Dark Tranquillity: We Are the Void

The Gothenburg innovators return on their ninth studio album, maintaining their high level of excellence, but lacking growth and innovation.

Dark Tranquillity

We Are the Void

Label: Century Media
US Release Date: 2010-03-09
UK Release Date: 2010-03-01
Label website
Artist website

Dark Tranquillity is one of the only Gothenburg originators that still have a decent level of credibility on the scene. With At the Gates no longer producing quality material, In Flames barely maintaining a shred of their former stature, and Soilwork producing inconsistent music from album to album, there isn't much left of the Gothenburg core to keep the old fans happy. Therefore, a new Dark Tranquillity album always manages to excite fans of the traditional sound, as well as the newer fans that the band has drawn in recent years. After the masterpieces Character and Fiction, it seemed to be a foregone conclusion that Dark Tranquillity's ninth studio album would match that level of quality. Dark Tranquillity entered the studio prepared to do just that on We Are the Void, armed with new writing and recording techniques that were intended to make their sound even better.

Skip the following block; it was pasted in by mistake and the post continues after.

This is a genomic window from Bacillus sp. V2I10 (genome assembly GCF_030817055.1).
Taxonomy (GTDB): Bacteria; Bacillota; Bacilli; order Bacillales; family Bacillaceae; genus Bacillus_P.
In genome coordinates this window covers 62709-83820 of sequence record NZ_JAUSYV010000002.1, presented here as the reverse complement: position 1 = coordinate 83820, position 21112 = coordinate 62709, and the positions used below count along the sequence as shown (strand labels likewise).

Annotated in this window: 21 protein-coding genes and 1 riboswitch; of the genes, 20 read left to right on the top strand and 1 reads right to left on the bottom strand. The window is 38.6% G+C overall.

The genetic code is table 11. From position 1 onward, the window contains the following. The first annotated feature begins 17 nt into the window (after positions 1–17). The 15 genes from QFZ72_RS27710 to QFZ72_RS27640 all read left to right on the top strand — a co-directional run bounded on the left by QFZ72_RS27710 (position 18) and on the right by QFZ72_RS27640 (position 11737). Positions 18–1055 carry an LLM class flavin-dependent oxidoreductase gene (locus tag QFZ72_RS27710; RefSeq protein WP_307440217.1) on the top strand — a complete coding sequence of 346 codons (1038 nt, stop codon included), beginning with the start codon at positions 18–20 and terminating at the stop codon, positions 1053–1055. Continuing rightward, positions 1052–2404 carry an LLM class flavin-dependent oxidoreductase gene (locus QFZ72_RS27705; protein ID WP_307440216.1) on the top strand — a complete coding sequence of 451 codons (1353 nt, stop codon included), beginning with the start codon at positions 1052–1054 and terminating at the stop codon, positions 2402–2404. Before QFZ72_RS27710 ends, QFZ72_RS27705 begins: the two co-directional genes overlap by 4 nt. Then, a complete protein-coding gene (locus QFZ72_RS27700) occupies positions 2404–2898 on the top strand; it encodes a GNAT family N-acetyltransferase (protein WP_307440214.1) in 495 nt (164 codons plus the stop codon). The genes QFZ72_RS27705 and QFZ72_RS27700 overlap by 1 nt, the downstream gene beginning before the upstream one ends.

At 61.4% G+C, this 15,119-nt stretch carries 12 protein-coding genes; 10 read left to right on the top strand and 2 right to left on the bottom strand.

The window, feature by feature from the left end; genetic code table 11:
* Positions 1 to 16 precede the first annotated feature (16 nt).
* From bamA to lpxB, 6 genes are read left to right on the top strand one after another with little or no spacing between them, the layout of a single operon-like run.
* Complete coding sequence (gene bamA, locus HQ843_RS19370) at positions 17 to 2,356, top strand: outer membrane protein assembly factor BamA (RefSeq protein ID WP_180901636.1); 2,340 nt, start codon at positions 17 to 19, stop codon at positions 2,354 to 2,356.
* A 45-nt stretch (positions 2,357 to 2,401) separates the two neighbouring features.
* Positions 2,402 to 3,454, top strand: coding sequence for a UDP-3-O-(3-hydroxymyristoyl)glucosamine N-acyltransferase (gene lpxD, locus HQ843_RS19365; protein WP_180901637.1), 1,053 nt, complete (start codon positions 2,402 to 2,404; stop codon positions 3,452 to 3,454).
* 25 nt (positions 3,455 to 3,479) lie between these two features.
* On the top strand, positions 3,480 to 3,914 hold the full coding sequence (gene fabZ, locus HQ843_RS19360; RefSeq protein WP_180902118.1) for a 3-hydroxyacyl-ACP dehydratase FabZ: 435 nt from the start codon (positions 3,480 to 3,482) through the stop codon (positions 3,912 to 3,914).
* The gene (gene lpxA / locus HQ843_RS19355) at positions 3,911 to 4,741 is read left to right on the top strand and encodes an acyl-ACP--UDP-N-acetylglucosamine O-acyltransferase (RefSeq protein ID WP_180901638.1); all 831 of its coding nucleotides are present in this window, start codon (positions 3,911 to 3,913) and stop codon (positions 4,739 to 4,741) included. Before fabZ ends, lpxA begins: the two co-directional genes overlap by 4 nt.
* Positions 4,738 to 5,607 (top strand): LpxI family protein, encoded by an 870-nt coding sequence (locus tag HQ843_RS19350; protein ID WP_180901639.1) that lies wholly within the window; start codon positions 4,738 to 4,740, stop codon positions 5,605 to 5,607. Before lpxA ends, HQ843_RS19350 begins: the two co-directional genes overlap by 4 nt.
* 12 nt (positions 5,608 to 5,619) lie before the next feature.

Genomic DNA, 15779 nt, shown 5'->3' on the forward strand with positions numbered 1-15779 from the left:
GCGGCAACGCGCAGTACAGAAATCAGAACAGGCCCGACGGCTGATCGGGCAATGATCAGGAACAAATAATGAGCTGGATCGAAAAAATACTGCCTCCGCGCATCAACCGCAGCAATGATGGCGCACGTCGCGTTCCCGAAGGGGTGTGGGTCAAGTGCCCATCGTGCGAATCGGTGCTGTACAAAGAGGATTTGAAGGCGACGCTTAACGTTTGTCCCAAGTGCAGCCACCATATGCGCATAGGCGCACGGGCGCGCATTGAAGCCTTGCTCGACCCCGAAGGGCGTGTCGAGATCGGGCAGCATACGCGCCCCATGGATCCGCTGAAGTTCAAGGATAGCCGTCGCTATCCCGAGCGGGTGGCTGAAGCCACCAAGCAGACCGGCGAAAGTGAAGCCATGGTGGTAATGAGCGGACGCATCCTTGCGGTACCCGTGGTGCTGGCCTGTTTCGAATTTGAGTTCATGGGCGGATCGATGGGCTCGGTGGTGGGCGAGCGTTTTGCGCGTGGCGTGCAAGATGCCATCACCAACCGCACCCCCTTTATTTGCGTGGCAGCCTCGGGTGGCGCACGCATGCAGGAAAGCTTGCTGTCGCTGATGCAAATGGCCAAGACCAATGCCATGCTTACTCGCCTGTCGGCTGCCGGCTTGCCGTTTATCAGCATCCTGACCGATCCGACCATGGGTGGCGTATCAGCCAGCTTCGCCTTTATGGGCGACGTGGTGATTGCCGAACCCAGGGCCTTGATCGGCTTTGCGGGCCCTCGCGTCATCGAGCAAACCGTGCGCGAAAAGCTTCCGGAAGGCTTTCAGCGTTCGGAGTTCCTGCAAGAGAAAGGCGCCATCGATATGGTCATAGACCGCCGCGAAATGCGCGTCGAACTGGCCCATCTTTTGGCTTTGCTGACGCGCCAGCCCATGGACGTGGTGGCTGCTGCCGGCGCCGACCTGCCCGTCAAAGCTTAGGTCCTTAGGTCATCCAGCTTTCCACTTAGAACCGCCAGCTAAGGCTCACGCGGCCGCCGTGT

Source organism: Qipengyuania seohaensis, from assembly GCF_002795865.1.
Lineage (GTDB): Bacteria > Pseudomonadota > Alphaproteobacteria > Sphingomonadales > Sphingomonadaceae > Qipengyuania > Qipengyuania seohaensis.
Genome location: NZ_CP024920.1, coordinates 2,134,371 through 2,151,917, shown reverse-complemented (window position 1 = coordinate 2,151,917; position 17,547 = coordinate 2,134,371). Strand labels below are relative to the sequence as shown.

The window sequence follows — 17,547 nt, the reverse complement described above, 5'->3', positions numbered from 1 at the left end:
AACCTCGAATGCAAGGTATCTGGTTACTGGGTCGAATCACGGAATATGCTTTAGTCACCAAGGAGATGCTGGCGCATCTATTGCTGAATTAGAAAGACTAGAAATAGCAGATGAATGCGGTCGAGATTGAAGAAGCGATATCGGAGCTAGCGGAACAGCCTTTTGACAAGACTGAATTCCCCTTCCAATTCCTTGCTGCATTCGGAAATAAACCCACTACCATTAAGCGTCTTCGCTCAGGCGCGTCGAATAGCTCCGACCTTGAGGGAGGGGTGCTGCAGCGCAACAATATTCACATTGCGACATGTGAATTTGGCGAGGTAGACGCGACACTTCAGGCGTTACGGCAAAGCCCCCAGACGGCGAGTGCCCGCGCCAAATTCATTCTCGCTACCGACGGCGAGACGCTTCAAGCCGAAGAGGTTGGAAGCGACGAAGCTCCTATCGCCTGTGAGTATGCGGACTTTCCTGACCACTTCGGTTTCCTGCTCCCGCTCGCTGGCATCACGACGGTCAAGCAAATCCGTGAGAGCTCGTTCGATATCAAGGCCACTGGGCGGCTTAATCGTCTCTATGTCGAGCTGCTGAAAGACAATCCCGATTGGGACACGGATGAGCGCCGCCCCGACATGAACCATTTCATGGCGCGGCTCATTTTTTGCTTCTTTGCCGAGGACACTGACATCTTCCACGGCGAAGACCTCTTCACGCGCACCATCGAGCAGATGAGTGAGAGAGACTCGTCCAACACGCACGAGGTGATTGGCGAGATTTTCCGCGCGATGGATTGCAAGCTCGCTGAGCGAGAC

This album is certainly a solid addition to Dark Tranquillity's discography. There's no denying that these songs have intensity, melody, and technicality blended into the signature Dark Tranquillity sound. Mikael Stanne's vocals are as powerful as always, carrying his unique passion and surprising depth throughout. Stanne also breaks out his clean singing voice once again on the track "Her Silent Language", and after the excellent clean-sung parts of "Misery's Crown" on Fiction, bringing back the clean singing on We Are the Void is sure to please both new and old fans. New bassist Daniel Antonsson delivers an excellent performance, fitting into the sound perfectly and providing a strong foundation for the rest of the sound. His performance is doubly good considering that he normally plays guitar and has not played bass in any of his other bands.